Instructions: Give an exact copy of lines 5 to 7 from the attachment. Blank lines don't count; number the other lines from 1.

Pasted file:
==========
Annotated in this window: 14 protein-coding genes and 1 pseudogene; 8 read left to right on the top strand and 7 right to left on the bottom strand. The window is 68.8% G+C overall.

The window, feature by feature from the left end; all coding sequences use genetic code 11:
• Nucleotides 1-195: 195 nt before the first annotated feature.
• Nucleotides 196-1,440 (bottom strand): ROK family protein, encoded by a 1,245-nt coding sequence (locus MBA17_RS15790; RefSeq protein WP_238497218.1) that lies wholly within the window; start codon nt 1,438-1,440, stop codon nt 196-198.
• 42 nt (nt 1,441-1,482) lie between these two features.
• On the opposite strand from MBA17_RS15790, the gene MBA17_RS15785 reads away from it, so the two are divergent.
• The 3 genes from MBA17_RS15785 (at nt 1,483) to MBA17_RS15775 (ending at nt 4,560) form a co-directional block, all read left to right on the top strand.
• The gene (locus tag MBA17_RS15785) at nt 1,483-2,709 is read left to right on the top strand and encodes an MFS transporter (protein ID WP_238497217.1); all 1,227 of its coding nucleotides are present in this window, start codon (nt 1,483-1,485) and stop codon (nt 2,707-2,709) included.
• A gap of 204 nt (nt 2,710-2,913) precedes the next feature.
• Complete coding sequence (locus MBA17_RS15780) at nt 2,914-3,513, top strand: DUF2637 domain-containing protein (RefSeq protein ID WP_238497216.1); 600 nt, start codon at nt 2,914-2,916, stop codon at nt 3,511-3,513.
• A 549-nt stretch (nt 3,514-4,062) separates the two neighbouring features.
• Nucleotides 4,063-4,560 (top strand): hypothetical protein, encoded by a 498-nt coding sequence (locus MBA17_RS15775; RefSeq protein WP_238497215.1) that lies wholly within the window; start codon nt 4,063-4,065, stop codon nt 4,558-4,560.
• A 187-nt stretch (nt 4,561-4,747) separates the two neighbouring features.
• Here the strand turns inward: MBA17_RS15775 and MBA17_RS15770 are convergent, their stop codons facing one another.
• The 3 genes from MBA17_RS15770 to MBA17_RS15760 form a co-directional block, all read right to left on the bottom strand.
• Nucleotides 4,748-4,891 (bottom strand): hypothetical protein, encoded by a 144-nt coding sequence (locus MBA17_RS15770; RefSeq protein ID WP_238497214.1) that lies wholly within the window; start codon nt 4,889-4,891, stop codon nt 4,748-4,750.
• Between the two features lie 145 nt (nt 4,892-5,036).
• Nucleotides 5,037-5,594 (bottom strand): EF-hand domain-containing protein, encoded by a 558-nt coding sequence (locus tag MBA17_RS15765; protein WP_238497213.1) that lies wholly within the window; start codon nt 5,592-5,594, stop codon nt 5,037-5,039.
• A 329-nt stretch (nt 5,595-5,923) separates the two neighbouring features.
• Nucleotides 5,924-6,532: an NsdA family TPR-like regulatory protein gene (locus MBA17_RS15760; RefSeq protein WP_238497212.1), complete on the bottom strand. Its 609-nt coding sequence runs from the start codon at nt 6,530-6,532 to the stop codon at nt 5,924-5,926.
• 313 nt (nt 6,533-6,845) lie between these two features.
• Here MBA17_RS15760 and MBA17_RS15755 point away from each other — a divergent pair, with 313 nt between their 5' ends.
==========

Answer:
• 42 nt (nt 1,441-1,482) lie between these two features.
• On the opposite strand from MBA17_RS15790, the gene MBA17_RS15785 reads away from it, so the two are divergent.
• The 3 genes from MBA17_RS15785 (at nt 1,483) to MBA17_RS15775 (ending at nt 4,560) form a co-directional block, all read left to right on the top strand.